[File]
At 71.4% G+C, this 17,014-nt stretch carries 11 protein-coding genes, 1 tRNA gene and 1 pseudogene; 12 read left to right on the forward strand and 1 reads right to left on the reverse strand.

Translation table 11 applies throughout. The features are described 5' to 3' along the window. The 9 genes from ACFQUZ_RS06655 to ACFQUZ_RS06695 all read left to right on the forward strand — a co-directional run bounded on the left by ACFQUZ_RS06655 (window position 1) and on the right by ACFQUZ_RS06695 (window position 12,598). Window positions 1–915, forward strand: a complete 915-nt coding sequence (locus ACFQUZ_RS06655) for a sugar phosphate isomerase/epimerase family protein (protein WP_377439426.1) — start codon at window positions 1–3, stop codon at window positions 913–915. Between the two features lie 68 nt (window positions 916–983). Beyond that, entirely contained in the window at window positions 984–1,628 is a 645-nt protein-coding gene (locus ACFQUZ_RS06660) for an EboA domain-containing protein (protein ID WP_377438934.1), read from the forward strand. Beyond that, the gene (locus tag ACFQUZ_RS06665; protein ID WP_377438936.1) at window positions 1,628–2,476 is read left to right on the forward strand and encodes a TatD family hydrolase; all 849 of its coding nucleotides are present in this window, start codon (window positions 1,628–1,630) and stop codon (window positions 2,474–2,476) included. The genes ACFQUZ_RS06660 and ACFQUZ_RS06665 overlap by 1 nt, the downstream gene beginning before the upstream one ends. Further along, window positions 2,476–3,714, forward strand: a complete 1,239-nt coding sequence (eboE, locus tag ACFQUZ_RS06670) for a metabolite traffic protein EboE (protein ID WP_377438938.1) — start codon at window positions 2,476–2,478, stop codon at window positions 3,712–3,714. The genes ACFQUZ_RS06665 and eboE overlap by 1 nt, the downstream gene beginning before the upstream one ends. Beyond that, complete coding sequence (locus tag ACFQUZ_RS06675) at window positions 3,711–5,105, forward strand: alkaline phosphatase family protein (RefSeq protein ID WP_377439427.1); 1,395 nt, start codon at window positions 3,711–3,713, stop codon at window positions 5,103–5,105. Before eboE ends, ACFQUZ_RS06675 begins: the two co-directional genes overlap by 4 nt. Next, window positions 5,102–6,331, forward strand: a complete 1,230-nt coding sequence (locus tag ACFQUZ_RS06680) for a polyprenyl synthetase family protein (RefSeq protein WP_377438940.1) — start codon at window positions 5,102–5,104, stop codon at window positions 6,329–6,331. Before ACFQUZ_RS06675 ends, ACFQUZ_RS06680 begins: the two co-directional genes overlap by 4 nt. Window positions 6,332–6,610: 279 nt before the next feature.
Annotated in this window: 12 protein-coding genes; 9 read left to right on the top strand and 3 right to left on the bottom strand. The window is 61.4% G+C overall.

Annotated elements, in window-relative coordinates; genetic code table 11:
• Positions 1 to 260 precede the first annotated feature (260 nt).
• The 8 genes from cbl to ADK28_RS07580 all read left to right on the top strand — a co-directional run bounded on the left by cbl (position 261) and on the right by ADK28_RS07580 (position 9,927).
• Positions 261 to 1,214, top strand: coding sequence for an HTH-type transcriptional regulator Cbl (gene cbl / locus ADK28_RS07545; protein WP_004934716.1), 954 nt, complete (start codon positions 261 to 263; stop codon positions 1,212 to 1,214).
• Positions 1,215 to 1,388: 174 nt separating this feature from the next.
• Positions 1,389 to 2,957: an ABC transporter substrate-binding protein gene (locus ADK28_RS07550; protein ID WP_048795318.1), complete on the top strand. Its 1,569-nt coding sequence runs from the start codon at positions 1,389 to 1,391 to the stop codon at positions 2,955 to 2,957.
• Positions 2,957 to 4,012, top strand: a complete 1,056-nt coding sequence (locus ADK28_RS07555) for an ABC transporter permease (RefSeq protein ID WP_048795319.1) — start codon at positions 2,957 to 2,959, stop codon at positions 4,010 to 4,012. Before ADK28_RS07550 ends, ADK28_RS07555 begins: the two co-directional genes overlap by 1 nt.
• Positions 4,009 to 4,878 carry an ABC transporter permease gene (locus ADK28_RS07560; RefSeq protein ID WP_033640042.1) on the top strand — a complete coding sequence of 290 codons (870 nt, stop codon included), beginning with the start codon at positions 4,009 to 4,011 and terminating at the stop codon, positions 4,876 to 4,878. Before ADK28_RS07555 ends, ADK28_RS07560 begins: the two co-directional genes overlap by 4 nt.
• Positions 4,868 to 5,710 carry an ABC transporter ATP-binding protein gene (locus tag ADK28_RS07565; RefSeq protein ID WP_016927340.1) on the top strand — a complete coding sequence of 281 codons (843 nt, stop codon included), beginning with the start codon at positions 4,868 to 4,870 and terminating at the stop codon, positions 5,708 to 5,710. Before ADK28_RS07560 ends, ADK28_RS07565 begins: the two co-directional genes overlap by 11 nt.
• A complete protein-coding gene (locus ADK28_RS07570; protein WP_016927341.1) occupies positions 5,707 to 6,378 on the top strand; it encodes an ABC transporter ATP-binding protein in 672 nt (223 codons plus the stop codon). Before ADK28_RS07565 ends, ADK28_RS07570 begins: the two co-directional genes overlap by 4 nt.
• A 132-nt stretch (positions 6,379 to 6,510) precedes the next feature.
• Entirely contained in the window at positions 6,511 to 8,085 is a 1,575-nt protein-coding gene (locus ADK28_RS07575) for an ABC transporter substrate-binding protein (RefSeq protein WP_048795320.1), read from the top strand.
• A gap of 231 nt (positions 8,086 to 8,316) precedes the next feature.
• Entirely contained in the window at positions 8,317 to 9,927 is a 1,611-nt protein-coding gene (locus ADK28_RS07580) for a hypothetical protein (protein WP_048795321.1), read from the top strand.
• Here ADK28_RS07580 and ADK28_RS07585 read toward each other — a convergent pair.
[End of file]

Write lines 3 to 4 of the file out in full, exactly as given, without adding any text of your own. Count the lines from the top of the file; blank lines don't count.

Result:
Annotated in this window: 12 protein-coding genes; 9 read left to right on the top strand and 3 right to left on the bottom strand. The window is 61.4% G+C overall.

Annotated elements, in window-relative coordinates; genetic code table 11: